The world as it is

Oct. 9, 2009
The challenges facing manufacturing “ globalization and technological change ” demand multifaceted, adaptive solutions. We can’t afford large organizations; their too costly, too slow to change, and too prone to mistake mistakes.

Last month, President Obama appointed a “manufacturing czar.” Ron Bloom is a banker and union advisor, who stated: “As we meet the challenges of globalization and technological change, it is vital to have a concerted effort across the Administration to support an innovative, vibrant manufacturing sector.”

He’s got it right about “globalization and technological change,” but we should all be suspicious of “concerted efforts.” In the most obvious example, concerted efforts directed by government agencies rely on authority and coercion. It’s working in China, but we cannot beat them at that game — and, I don’t want to try. To succeed now, in this era of globalization and technological change, domestic manufacturing must rely on ingenuity, not organization. We need manufacturers who are risk-takers, not aid-seekers.

That’s why it disappoints me every time I hear or read someone wish for a return to a past era of U.S. manufacturing dominance. A lot of smart, experienced analysts and business people subscribe to the idea that because domestic manufacturers once thrived and prospered, we can do so again with just the right leadership.

The idea of a big government push to invigorate domestic manufacturing is exciting to those who promote this “retrospective” view. Of the new czar, one reliable columnist proposed elevating manufacturing to a Cabinet-level position, comparable to the Secretary of Agriculture. He wants an official “to keep the country’s attention on the manufacturing sector of the economy and to sponsor and coordinate research and regulatory reform.” Another business columnist advocates an Apollo-type federal program, to spawn new industries and generate jobs. It’s a clever comparison, but like so many other ideas that try to initiate a manufacturing revival based on past triumphs, it makes too little of the significant ways the world has changed over 45-50 years.

What makes the past so appealing is not just that U.S. manufacturers of that time outperformed their global competitors; the manufacturing sector dominated the domestic economy, too.

From today’s perspective, everything seemed to work smoothly in the 1950s and ‘60s. Companies designed and manufactured cars, planes, appliances, and all types of machinery and infrastructural components, with a goal no more complex than to deliver functional goods that the consumers wanted and needed — and that an organization might rely on for its continued success. A company could produce a single product, gears, for example, and be confident that satisfying the gear-buying consumers would maintain the security of its investors, its employees, and in many cases its community.

But that’s not the world we live in now, and not because the world stopped buying gears, or appreciating the value of a high-quality gear. It’s just that a well-designed, well-manufactured gear doesn’t require the same large organization to produce it, and today’s producers don’t require the same extensive range of suppliers.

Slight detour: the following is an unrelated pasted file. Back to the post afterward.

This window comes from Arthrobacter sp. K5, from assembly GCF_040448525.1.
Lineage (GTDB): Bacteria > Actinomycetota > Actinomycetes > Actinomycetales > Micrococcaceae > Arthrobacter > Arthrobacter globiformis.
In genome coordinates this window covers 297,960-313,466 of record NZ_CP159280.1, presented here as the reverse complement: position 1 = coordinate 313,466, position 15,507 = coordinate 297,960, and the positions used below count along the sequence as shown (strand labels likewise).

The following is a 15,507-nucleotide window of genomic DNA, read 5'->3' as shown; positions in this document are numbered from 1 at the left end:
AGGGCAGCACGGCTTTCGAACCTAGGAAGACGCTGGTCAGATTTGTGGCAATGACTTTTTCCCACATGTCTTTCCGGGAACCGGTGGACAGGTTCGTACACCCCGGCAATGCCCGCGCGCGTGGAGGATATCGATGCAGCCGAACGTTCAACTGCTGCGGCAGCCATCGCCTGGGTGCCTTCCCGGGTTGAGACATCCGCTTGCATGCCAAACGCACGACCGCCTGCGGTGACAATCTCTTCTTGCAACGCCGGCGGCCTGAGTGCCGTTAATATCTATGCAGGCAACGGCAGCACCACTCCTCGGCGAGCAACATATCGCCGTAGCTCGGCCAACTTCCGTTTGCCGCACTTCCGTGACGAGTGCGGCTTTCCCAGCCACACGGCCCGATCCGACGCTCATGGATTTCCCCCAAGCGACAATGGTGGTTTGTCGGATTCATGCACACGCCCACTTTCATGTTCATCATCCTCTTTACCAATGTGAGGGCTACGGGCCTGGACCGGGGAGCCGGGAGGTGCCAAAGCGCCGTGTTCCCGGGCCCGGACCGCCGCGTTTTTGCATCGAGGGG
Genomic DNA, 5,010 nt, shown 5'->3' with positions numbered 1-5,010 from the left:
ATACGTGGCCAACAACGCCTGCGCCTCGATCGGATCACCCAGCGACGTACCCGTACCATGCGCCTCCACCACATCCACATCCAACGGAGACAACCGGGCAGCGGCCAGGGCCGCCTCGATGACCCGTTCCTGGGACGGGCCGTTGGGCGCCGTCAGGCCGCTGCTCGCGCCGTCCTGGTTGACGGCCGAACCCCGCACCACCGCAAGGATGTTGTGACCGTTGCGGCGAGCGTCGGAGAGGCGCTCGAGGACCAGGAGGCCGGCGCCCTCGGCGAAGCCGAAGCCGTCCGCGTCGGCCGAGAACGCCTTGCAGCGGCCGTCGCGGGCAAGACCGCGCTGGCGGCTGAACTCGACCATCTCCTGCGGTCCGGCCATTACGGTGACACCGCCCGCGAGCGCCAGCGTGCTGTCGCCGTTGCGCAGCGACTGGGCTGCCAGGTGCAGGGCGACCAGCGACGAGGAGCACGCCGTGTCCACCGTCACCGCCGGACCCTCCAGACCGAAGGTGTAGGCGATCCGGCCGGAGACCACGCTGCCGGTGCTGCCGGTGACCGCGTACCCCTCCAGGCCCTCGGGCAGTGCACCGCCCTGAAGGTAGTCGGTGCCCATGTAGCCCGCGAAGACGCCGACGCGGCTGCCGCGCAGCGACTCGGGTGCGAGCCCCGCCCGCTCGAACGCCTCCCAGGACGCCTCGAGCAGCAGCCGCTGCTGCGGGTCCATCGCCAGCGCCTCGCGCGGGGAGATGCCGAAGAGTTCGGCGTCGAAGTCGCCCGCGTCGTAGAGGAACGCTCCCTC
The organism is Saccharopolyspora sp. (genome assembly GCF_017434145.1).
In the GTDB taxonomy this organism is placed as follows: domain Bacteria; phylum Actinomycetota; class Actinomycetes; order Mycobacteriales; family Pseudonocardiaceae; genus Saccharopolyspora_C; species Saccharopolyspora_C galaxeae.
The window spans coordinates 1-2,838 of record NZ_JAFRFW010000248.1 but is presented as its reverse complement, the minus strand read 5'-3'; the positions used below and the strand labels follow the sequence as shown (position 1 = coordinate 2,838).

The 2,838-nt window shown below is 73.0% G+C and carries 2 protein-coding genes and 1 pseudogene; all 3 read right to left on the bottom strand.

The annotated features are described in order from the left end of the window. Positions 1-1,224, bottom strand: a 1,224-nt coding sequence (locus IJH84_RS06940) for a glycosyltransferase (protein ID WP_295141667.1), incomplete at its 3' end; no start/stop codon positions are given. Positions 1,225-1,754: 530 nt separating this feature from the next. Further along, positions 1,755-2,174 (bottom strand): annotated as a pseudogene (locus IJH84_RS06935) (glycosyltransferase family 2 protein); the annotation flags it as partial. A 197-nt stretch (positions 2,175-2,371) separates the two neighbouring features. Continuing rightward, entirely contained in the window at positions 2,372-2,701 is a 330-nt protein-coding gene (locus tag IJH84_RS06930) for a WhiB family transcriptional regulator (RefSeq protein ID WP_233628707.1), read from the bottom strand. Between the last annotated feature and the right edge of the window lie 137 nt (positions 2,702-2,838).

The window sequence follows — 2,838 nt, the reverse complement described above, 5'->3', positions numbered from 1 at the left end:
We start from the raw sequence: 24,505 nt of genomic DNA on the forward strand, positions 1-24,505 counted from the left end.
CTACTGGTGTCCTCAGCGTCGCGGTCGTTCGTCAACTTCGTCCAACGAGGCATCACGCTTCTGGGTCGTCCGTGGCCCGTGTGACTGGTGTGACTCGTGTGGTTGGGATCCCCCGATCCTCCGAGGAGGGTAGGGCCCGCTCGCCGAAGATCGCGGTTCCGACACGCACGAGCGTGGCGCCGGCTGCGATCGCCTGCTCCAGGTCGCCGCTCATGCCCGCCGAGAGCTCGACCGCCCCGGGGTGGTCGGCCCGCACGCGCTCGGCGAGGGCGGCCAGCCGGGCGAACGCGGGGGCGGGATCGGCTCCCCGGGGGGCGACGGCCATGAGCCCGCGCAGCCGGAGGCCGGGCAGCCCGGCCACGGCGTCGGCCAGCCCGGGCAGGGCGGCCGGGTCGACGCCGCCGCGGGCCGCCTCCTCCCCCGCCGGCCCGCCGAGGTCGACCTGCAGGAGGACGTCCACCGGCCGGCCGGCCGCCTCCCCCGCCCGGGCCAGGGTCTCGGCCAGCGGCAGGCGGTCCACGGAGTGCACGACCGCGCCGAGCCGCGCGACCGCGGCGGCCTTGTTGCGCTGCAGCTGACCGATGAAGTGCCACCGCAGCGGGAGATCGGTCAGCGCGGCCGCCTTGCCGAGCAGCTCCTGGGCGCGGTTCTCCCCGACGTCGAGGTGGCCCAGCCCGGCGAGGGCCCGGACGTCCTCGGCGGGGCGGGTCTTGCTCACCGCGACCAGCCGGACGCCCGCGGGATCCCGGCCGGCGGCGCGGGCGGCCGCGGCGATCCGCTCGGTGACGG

In fact, many companies today can produce quality gears or other valuable manufactured goods, but the domestic manufacturers capable of doing these things are simply incapable of making the choices that their competitors are able to make in order to win the purchase orders. To be specific, domestic firms cannot cut their labor costs to subsistence level, as some foreign producers can do. Nor can they ignore workplace health and safety standards, as their global competitors can do. They are incapable, too, of avoiding the costs and/or penalties of not complying with environmental regulations.

The simple point I’m making is that the world we may wish for is not the world we live in. The world we live in is unstable, uncertain, and unforgiving of failure. We have standards to meet, and obligations to uphold.

But, the world is also a much more accessible place than it was 50 years ago. There are more capital resources, more skills, and more opportunities available to more people, which means success in manufacturing relies on ideas more than on circumstances. It may be inspiring to trust the futures to a government program, but it’s not rational. The world in which we must succeed is too large and complex to be influenced by changes in government policies.

The challenges facing manufacturing, which everyone agrees are “globalization and technological change” (at the least), demand multifaceted, adaptive solutions. We can’t afford large organizations; their too costly, too slow to change, and too prone to mistake mistakes. We need to multiply our opportunities, not consolidate resources. We should be looking for multiple routes toward the world that is emerging, not for plans to recreate the past.

About the Author

Robert Brooks | Content Director

Robert Brooks has been a business-to-business reporter, writer, editor, and columnist for more than 20 years, specializing in the primary metal and basic manufacturing industries. His work has covered a wide range of topics, including process technology, resource development, material selection, product design, workforce development, and industrial market strategies, among others. Currently, he specializes in subjects related to metal component and product design, development, and manufacturing — including castings, forgings, machined parts, and fabrications.

Brooks is a graduate of Kenyon College (B.A. English, Political Science) and Emory University (M.A. English.)